The lamb and the warrior : manhood, militarism and the diocese of London 1890-1914

Fountain, Christopher Simon (2012). The lamb and the warrior : manhood, militarism and the diocese of London 1890-1914. PhD thesis The Open University.



This thesis considers the relationship between the diocese of London and the military culture that was arguably prevalent in sections of English society in the quarter of a century preceding the outbreak of the First World War.

The various definitions of militarism are initially discussed. Then the gender, social, military and political influences that impacted upon and informed the Church of England in its response to the questions of masculinity and militarism in the pre-war years are analysed. As a counter balance to this the role and influence of the various peace movements within the church are discussed. The diocese of London is then placed within the social and demographic environment evident in the changing urban landscape of pre- 1914 London.

Those areas of society that were representative and supportive of the military element evident in sections of pre-war English society are then discussed, and the church's role within these analysed. It is argued that whilst there were elements of the church that were supportive, such support was not all-embracing but restricted and from specific sectors, education being one example, and the overall numbers involved are low. In particular the involvement of the church with the National Service League was minimal and therefore its influence upon, and by, this organisation was more muted than some commentators have implied. This lack of involvement was specifically apparent within the geographical boundaries of the diocese of London. When this is allied to a detailed analysis of army chaplain involvement, with initially the Volunteers and later the Territorial Force within the diocese, questions are raised about not only support at a local parish level but also about the support the episcopal and hierarchical elements within the diocese had for these aspects of a militarised culture.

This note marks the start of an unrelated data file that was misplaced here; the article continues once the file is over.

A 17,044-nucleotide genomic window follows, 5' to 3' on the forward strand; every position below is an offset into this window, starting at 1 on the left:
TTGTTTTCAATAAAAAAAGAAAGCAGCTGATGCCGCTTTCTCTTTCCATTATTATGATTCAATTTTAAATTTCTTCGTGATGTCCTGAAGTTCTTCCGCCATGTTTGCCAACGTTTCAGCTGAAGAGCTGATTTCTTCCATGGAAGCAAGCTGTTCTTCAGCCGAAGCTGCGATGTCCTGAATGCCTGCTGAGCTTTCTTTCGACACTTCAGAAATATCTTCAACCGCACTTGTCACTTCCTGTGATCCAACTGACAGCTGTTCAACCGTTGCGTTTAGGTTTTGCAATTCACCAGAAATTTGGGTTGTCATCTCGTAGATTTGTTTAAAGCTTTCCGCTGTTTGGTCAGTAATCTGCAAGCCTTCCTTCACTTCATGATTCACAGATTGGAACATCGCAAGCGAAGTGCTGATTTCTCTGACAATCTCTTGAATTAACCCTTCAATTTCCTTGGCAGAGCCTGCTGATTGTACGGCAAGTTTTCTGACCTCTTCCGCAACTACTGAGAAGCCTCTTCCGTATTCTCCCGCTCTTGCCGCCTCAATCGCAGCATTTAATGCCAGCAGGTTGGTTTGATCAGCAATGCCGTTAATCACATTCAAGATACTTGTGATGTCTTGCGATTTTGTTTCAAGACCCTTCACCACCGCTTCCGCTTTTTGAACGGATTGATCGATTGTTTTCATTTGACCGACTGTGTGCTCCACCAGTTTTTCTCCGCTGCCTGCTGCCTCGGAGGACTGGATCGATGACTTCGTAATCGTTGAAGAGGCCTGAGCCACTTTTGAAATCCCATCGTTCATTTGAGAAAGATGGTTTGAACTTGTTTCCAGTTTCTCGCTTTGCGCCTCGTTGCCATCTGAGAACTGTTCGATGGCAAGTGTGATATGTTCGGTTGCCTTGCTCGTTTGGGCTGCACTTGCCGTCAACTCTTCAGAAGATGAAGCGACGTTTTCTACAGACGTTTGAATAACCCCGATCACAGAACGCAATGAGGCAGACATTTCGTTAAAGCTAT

A detailed assessment of local parish involvement in the various lads' /boys' brigades and scout troops highlights the reasonably low percentage of parishes within the diocese of London that participated within these organisations. It also underlines the various challenges, including a shortage of finance and a lack of willing officer material from the local population, which faced many of the parishes. There is evidence of a failure, or unwillingness, at a hierarchical and administrative level within the diocese to act upon the opportunities and to engender a positive and effective relationship between the church and the military, particularly at an individual and local level.

This thesis extends the arguments concerning the involvement of the lamb with the warrior by qualifying the views of many commentators that the Church of England generally, and the diocese of London, particularly through its bishop, Winnington- Ingram, was complicit in any militarism prevalent in pre-war England.

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